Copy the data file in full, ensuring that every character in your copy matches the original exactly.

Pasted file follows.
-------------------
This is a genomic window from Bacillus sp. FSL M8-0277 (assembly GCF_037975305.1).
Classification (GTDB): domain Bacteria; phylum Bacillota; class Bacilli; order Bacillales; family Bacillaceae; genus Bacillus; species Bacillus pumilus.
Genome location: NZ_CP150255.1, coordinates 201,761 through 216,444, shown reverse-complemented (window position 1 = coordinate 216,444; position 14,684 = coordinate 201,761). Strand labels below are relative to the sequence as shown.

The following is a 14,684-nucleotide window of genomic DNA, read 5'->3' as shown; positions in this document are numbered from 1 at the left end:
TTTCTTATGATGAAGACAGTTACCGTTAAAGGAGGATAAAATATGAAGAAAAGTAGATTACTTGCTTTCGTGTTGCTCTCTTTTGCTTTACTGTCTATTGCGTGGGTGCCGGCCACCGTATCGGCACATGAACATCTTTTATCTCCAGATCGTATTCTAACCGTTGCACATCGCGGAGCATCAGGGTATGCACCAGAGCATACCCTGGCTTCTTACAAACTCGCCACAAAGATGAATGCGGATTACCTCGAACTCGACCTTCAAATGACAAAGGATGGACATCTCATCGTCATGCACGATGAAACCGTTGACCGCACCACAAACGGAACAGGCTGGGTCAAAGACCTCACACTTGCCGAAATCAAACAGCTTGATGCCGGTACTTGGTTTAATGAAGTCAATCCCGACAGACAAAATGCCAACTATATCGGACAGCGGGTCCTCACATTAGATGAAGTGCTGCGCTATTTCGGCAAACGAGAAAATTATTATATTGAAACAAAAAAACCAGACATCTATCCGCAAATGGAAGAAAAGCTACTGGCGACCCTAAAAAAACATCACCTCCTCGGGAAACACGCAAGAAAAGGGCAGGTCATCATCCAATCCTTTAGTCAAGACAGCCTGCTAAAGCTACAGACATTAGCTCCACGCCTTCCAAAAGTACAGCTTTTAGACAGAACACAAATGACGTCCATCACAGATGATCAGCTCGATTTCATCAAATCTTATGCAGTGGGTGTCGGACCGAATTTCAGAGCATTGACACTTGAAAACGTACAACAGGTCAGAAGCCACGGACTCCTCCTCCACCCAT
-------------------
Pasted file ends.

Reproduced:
This is a genomic window from Bacillus sp. FSL M8-0277 (assembly GCF_037975305.1).
Classification (GTDB): domain Bacteria; phylum Bacillota; class Bacilli; order Bacillales; family Bacillaceae; genus Bacillus; species Bacillus pumilus.
Genome location: NZ_CP150255.1, coordinates 201,761 through 216,444, shown reverse-complemented (window position 1 = coordinate 216,444; position 14,684 = coordinate 201,761). Strand labels below are relative to the sequence as shown.

The following is a 14,684-nucleotide window of genomic DNA, read 5'->3' as shown; positions in this document are numbered from 1 at the left end:
TTTCTTATGATGAAGACAGTTACCGTTAAAGGAGGATAAAATATGAAGAAAAGTAGATTACTTGCTTTCGTGTTGCTCTCTTTTGCTTTACTGTCTATTGCGTGGGTGCCGGCCACCGTATCGGCACATGAACATCTTTTATCTCCAGATCGTATTCTAACCGTTGCACATCGCGGAGCATCAGGGTATGCACCAGAGCATACCCTGGCTTCTTACAAACTCGCCACAAAGATGAATGCGGATTACCTCGAACTCGACCTTCAAATGACAAAGGATGGACATCTCATCGTCATGCACGATGAAACCGTTGACCGCACCACAAACGGAACAGGCTGGGTCAAAGACCTCACACTTGCCGAAATCAAACAGCTTGATGCCGGTACTTGGTTTAATGAAGTCAATCCCGACAGACAAAATGCCAACTATATCGGACAGCGGGTCCTCACATTAGATGAAGTGCTGCGCTATTTCGGCAAACGAGAAAATTATTATATTGAAACAAAAAAACCAGACATCTATCCGCAAATGGAAGAAAAGCTACTGGCGACCCTAAAAAAACATCACCTCCTCGGGAAACACGCAAGAAAAGGGCAGGTCATCATCCAATCCTTTAGTCAAGACAGCCTGCTAAAGCTACAGACATTAGCTCCACGCCTTCCAAAAGTACAGCTTTTAGACAGAACACAAATGACGTCCATCACAGATGATCAGCTCGATTTCATCAAATCTTATGCAGTGGGTGTCGGACCGAATTTCAGAGCATTGACACTTGAAAACGTACAACAGGTCAGAAGCCACGGACTCCTCCTCCACCCAT